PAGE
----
Yesterday the US Department of Health and Human Services (HHS) announced new guidelines, developed by the Institute of Medicine, that will require private insurance plans beginning on or after August 1, 2012 to cover an annual well-woman visit and a variety of specific health screenings and counseling, such as for domestic and interpersonal violence, gestational diabetes, cervical cancer (an HPV DNA screening), HIV and STIs, as well as all FDA-approved contraceptives, breastfeeding support, lactation services, and supplies. Nevertheless, HHS issued an amendment to the guidelines, which permits religious institutions that offer insurance to employees to choose whether or not to cover contraceptive services.
These guidelines will increase vitally needed and often lifesaving preventive services for women. Secretary of Health and Human Services Kathleen Sebelius stated, "These historic guidelines are based on science and existing literature and will help ensure women get the preventive health benefits they need."
Birth control and other women's health services will not be free but will be fully covered for all women who have health insurance, without any additional charges or co-pays. This rule will apply to new insurance policies that are issued after the expiration of a one year waiting period, which starts after HHS adoption of the recommendations, and to all plans by 2018.
Representative Lois Capps (D-CA) stated, "Today marks an incredible step forward for women's health. By adopting each of the IOM's recommendations for preventive women health care services, the Obama Administration is ensuring that all womenóregardless of how they get their health care ó will have increased access to the services they need to be healthy. For too long, women have faced financial and access barriers that have kept them from the services that they need. These new rules change that.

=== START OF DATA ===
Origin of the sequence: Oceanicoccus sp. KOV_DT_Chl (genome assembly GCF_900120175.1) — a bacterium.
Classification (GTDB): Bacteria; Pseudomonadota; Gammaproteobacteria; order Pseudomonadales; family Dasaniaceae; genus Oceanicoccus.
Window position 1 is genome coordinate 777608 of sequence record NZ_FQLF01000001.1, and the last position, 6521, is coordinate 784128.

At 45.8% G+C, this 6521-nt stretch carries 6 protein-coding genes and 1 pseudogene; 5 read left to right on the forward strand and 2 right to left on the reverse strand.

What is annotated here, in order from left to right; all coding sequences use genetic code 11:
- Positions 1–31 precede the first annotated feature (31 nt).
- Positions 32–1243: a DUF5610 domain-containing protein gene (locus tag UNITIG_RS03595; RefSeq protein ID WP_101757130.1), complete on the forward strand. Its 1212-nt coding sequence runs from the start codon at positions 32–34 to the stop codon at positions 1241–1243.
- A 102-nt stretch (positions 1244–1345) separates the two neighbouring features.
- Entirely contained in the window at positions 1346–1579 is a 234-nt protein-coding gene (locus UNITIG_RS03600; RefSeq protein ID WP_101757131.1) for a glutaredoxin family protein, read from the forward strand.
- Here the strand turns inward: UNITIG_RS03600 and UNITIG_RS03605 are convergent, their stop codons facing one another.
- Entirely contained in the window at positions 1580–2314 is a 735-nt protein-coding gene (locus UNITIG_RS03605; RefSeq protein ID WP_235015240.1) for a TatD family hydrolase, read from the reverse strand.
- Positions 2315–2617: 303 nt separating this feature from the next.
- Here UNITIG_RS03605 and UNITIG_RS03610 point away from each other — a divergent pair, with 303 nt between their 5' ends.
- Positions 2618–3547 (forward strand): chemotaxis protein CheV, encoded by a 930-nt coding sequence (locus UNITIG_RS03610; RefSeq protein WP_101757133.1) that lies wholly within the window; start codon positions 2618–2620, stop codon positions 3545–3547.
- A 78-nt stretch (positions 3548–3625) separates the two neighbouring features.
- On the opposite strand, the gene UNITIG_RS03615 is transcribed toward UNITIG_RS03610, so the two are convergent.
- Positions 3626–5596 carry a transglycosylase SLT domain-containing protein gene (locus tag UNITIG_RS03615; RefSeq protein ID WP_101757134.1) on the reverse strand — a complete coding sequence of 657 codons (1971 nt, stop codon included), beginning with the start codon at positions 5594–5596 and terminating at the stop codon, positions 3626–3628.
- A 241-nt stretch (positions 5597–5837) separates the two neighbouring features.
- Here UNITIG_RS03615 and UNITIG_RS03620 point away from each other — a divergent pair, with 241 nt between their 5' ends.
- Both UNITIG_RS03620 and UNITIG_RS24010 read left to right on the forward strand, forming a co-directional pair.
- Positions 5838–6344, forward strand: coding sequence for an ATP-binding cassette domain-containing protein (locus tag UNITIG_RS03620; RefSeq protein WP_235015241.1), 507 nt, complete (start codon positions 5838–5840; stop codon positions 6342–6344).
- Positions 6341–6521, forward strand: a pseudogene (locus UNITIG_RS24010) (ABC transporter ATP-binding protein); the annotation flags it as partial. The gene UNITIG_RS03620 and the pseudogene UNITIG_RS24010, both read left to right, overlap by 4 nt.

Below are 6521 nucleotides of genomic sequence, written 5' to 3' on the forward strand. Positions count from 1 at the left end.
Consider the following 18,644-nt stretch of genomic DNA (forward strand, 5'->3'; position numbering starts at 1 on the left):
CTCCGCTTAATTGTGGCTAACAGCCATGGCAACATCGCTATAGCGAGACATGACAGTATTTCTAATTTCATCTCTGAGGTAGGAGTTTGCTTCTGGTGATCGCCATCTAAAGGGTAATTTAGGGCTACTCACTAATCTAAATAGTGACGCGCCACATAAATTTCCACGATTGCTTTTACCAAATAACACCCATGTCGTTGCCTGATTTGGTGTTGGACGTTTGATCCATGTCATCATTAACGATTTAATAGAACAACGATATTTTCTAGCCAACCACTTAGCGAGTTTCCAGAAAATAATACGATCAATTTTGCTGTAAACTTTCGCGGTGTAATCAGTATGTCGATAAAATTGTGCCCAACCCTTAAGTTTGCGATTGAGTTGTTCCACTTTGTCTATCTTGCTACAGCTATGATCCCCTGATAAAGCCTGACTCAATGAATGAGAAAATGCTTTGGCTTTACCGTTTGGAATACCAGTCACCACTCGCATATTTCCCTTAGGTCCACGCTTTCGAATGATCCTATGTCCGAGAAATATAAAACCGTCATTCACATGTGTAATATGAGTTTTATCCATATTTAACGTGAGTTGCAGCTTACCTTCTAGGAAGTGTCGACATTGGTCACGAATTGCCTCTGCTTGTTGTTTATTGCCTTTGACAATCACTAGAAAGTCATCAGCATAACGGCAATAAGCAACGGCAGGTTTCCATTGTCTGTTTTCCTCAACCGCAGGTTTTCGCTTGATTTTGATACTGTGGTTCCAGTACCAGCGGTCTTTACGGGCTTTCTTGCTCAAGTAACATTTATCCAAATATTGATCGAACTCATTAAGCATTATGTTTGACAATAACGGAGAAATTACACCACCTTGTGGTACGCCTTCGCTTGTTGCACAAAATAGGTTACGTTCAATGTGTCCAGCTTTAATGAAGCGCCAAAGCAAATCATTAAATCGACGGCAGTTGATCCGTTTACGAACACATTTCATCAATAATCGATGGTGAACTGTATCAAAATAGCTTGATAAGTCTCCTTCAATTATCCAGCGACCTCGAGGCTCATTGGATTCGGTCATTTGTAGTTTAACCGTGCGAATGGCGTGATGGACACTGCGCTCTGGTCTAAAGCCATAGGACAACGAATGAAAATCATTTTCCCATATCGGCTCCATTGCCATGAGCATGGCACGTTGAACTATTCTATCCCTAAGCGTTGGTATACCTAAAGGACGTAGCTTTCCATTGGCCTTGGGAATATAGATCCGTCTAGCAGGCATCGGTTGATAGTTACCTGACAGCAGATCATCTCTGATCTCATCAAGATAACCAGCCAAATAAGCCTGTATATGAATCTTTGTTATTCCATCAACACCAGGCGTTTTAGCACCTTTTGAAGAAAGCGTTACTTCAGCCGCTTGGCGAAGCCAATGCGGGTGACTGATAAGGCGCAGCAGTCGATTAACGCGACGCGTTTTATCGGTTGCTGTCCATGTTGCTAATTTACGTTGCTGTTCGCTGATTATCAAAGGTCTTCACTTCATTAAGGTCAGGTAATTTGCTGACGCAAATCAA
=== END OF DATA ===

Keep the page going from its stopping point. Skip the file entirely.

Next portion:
Media Resources: HHS.gov 8/1/11; CNN 8/1/11; American Medical News 8/1/11; Statement of Lois Capps 8/1/11; Feminist Daily Newswire 7/19/11
2/27/2015 This Bipartisan Bill Will Hold Colleges Accountable for Ending Campus Sexual Assault - A bipartisan bill aimed at holding colleges and universities accountable for rape and sexual assault cases was introduced in Congress yesterday, spearheaded by Senator Kirsten Gillibrand (D-NY).
Some of the Campus Accountability and Safety Act's key key provisions include a requirement of confidential reporting systems on colleges and universities, minimum training requirements for campus personnel, and stricter penalties for schools found to be in violation of Title IX or the Clery Act. . . .
2/26/2015 If This Bill Passes Federal Law Will Add Consent to Sex Ed Curriculums - Right now, federal law does not require health or sex education to include sexual assault prevention - but that could change with a new bill introduced by Senators Claire McCaskill (D-MO) and Tim Kaine (D-VA).
The Teach Safe Relationships Act of 2015, which was introduced earlier this month, would require all public secondary schools in the country to include teaching "safe relationship behavior" in order to help prevent domestic violence and sexual assault. . . .